The newly confirmed director of the Consumer Financial Protection Bureau testified for more than four hours Wednesday in his first appearance before Congress since he was sworn in Oct. 13. Chopra, who served as the agency’s first student loan ombudsman during the Obama administration, made clear he intends to reinvigorate the bureau’s enforcement activity, particularly for large financial firms, and take a closer look at Big Tech, a move underscored last week by his letter to Silicon Valley firms seeking more details on their use of consumer data.
Some of the key takeaways from our colleague Katy O’Donnell:
—The Chopra CFPB will target big fish: He said enforcement resources should be focused on the largest firms causing nationwide harm. “One of the things that bothers me so much is when small players break the law, they get shut down,” Chopra said, “and when the large players repeatedly break the law, it feels like nothing happens.”
—He’s really worried about Big Tech: Asked what prompted his letter last week to firms like Apple, Facebook and Amazon, Chopra said he’s especially concerned about Big Tech taking more control of the U.S. dollar and global flow of payments. “The orders that we have issued cover a number of topics, and I’m hoping we’ll be able to use that information to report to you all, because I think safeguarding our nation’s payment system is so critical to our economy,” he told lawmakers.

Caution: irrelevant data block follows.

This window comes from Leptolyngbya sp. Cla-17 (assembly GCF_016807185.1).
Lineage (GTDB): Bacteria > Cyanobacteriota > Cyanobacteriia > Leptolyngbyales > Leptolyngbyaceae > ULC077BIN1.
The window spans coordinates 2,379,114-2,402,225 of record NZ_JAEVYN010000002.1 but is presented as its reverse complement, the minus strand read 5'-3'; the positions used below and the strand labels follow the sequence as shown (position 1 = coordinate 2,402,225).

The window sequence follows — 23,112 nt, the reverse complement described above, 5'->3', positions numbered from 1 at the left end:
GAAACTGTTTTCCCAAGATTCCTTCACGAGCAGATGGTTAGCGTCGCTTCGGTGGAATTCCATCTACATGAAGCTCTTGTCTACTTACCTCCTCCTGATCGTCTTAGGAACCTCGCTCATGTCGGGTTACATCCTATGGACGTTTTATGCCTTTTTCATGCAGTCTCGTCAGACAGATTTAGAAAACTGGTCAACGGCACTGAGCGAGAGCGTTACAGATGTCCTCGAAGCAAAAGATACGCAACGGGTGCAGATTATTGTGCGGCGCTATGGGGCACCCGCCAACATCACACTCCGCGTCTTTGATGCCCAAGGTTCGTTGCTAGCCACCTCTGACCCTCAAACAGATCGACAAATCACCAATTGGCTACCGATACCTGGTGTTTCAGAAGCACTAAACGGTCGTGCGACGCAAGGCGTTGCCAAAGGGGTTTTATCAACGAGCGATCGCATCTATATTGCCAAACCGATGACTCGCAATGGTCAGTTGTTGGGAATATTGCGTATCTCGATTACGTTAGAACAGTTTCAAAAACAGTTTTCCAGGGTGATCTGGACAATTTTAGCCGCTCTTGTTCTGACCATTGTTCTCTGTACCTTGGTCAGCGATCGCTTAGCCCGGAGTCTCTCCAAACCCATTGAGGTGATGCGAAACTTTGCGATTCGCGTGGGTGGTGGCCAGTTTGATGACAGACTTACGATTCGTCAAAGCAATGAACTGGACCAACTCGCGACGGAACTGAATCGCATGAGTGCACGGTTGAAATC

—He’s not hot on a government-backed credit bureau: Chopra said he hasn’t given much thought at all to President Joe Biden’s campaign proposal to create a government-run reporting agency to compete with the three dominant credit reporting firms. “I don’t know how mechanically it would work,” he said. “That would be an enormous undertaking.”…
The Justice Department announced a series of policy changes Thursday aimed at toughening the federal response to white-collar crime, particularly offenses involving corporate misconduct.
Speaking to lawyers who often defend individuals and companies against such charges, Deputy Attorney General Lisa Monaco said the new approach would do more to deter crime in the nation’s boardrooms and executive suites.
“Corporate culture matters. A corporate culture that fails to hold individuals accountable, or fails to invest in compliance — or worse, that thumbs its nose at compliance — leads to bad results,” Monaco said in virtual remarks to an American Bar Association conference on white-collar crime in Miami. “Although we understand the costs that enforcement actions can place on shareholders and others, our responsibility is to incentivize responsible corporate citizenship, a culture of compliance and a sense of accountability. So, the Department will not hesitate to take action when necessary to combat corporate wrongdoing.”